This multicenter acute clinical study was designed to verify novel three-dimensional (3D) quadripolar lead designs that can achieve ≤2.5 V average pacing capture threshold (PCT) not only at the apex, but also at the base of the left ventricle with phrenic nerve stimulation (PNS) avoidance for cardiac resynchronization.Methods:
During the implant procedure, up to two different left ventricular investigational leads were introduced and tested in the same target coronary vein based on the coronary sinus venogram in a wedged and unwedged position. Adverse events were collected in 30 days following the procedure.Results:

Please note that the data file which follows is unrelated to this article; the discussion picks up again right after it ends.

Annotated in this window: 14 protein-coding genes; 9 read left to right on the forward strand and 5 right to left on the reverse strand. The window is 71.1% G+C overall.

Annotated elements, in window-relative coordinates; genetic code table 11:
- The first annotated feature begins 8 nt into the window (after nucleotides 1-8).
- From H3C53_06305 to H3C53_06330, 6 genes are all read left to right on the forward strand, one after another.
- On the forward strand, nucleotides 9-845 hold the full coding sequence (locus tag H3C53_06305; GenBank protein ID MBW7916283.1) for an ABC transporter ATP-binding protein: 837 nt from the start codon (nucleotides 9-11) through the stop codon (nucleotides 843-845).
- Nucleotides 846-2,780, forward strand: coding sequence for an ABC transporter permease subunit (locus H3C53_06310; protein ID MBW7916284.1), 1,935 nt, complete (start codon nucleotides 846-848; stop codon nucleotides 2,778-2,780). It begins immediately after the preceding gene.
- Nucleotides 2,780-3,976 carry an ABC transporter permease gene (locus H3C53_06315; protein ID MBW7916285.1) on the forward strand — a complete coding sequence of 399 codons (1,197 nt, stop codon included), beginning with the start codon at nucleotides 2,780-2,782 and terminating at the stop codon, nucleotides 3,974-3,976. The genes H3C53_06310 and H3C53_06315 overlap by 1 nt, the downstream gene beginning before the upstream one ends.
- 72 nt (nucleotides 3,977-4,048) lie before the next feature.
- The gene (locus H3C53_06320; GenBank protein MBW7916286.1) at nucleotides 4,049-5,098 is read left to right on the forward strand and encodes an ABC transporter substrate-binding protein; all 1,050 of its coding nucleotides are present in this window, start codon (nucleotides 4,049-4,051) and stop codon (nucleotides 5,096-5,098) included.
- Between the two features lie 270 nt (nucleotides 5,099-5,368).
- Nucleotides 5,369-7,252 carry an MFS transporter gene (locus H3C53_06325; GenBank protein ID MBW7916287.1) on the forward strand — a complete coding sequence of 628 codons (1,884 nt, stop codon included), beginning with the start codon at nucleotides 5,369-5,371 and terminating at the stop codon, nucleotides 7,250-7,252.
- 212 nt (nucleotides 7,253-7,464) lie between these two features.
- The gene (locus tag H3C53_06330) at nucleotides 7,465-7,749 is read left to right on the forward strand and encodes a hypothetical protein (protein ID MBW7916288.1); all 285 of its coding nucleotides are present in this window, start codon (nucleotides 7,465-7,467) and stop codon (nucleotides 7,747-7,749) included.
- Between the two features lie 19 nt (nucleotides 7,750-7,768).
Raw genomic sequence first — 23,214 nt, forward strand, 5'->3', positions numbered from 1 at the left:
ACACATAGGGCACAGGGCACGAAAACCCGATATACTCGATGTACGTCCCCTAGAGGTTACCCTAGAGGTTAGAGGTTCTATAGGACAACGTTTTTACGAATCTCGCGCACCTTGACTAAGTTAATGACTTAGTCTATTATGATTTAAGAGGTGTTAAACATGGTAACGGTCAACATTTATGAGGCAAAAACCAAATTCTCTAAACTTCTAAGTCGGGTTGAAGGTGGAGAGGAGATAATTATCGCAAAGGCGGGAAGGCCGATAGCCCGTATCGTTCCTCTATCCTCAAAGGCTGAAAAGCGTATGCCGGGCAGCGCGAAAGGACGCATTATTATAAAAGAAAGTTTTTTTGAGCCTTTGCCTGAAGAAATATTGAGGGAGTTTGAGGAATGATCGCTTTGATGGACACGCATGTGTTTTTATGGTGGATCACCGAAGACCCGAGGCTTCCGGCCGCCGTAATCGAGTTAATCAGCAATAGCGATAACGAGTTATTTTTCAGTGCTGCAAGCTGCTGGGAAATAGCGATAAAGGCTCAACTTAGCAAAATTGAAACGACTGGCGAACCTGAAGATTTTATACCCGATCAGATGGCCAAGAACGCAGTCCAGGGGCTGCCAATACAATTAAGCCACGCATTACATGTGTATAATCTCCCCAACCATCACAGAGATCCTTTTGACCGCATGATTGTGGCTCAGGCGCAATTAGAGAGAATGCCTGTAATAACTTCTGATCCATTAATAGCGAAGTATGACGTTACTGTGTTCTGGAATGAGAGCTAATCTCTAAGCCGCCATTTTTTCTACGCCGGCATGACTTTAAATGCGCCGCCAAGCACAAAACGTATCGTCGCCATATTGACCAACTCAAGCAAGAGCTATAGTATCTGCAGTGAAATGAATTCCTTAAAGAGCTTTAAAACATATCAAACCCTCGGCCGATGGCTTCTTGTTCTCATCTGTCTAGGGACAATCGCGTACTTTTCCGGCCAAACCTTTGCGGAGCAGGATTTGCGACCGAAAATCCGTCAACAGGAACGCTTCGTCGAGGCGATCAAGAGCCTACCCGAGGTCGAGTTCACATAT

Eighty-seven leads were tested in 50 patients. When the best performing spiral electrode was chosen from each lead testing, the average of the best PCT on spiral in a wedged position was similar to the unwedged position (1.7 ± 1.5 V vs 1.9 ± 1.5 V, P = ns) and was similar to the wedged tip electrode average PCT (1.7 ± 1.5 V vs 1.6 ± 1.6 V, P = ns). In the majority of patients (89–96%), pacing was achievable in a mid-basal ventricular location without PNS.Conclusions:
This acute study demonstrated that a 3D quadripolar spiral lead design can achieve acceptable PCTs and avoid PNS without repositioning the lead at implant in the vast majority of patients. It also demonstrated that this lead design can achieve mid-basal ventricular stimulation with low PCT and good acute stability.